100% efficiency. Efficiency. What does that even mean? Because unexamined, this prediction, this goal for education has become an undercurrent of so many predictions about the future of teaching and learning as enhanced by technology. Efficiency.
It gets to the heart of that Villemard print too: this question of how we get the knowledge of the book or the instructor into all students’ brains as quickly and cheaply as possible.
The future: cheaper and faster. More mechanized. More technological.
This is the history of education technology throughout the twentieth century. It is the history of the future of education.
Radio. Radio Books. Lectures via television (This image is from 1935).
“The Push-Button School of Tomorrow”(from 1958):
From Popular Science in 1961, a prediction that by 1965, half of all students will use teaching machines.
The Autotutor or “Automated Schoolmarm” (from the 1964 World’s Fair):
Also from 1964, the Answer Machine:
From a 1981 book School, Work and Play (World of Tomorrow):
“If we look further into the future, there could be no schools and no teachers. Schoolwork may not exist. Instead you will have to do homework, for you will learn everything at home using your home video computer. You’ll learn a wide range of subjects quickly and at a time of day to suit you. … The computer won’t seem like a machine. It will talk to you just like a human teacher, and also show you pictures to help you learn. You’ll talk back, and you’ll be able to draw your own pictures on the computer screen with a light pen. This kind of homework of the future will be more like playing an electronic game than studying with books. …Eventually, studying a particular subject will be like having the finest experts in the world teaching you. Far in the future, if computers develop beyond humans in intelligence, then the experts could in fact be computers, and not human beings at all!”
I didn’t have this book growing up, but my brother had something similar: The Kids’ Whole Future Catalog, published in 1982. We spent hours pouring over its pages, imagining what our “whole future” would entail.
Education is, quite arguably, caught in a difficult position when it comes to these sorts of predictions about the future — and it’s a position that makes education seem intransigent and reluctant to change. See, education is — almost necessarily as we have the system constructed today — trapped by being both backwards-facing and forwards-facing. That is, education institutions are tasks with introducing students to domains of knowledge — all of which have history, a past — all the while are tasked too with preparing students for the future — a future in which, according to some stories at least, knowledge is still unknown and undiscovered. As such, there is this inevitable panic and an inevitable tension about education, knowledge, conservation, and innovation.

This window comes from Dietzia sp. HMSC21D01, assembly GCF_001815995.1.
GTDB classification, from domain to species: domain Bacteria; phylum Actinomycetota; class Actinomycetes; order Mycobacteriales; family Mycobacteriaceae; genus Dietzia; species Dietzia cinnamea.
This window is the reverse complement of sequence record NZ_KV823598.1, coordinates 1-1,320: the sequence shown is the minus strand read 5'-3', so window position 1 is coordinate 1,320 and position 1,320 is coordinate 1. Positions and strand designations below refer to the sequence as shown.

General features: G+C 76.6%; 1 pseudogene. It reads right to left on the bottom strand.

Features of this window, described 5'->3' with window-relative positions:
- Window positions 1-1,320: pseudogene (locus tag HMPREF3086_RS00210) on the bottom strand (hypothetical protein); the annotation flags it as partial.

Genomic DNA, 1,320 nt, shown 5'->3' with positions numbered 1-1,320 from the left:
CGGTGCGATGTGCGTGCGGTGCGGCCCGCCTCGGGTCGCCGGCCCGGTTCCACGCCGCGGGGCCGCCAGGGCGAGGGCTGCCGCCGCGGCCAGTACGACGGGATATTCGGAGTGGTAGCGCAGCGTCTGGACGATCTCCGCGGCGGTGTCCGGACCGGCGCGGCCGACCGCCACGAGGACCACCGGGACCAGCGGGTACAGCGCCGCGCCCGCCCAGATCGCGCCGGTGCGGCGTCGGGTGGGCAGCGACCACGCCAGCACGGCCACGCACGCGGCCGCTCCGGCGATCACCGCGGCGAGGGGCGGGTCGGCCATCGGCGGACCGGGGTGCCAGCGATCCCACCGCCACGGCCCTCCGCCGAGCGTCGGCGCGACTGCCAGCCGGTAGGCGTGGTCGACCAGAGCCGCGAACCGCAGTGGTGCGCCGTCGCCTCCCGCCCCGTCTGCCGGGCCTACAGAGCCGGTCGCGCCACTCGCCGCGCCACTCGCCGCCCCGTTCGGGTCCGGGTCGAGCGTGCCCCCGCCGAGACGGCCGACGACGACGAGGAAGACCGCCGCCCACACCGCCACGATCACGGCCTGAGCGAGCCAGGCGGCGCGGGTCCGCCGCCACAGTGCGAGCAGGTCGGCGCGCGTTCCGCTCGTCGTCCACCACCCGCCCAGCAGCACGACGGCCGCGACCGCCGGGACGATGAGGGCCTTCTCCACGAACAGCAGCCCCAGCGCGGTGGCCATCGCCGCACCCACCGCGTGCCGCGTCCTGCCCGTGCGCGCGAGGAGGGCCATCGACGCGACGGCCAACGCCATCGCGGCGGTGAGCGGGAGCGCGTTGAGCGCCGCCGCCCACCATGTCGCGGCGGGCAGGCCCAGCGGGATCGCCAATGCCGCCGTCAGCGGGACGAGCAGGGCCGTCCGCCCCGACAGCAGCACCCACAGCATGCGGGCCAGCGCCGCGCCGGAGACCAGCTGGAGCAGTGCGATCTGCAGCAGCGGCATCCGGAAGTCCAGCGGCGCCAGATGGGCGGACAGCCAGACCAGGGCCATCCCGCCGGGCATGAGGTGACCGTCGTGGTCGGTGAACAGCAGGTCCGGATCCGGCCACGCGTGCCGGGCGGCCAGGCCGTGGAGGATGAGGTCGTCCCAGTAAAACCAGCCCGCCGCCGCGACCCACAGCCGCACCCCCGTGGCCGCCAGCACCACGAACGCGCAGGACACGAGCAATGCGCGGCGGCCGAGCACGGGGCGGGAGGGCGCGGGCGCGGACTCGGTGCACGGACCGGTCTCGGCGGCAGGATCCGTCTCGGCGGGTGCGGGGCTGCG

This image from 1982 was part of a series about the future of computers commissioned by Alan Kay when he went to work for Atari. The future of education here is technological. It is branded. It is game-based. And students still rebel.
When we look back at all these predictions from the past about the future of education — the history of the future of ed-tech—the point (my point) isn’t that our education systems are reluctant to change. My point is not that schools have failed to fulfill the SF imagination. Indeed, I’d argue that schools have changed a lot over the last hundred years thanks to the law, not to technology: mandates for desegregation for example that would not have come from “code.” My point is that the imagination about the future is so very intertwined in our notions of the past and the present. And if we let Silicon Valley, for example, erase the history of education technology, if we allow Silicon Valley to dictate the present terms for education technology, then we are stuck with its future, its corporate, privatized, libertarian vision. The same could be said, of course, of the imagination and influence of other powerful institutions: Hollywood’s vision of the future, Hanna Barbera’s, Harvard’s.
All the visions of the future of education, the future of teaching, the future of work, the future of learning are ideological. They are also political. As we hear the visions of politicians and entrepreneurs, as we listen to the visions of the rest of today’s speakers, we need to remember that. Predictions about the future are not neutral. They are not objective. They are invested. Invested in a past and a present and a future. Invested in a certain view of what learning looks like now, what it has looked like before and what — thanks to whatever happens in the future — what it might look like going forward.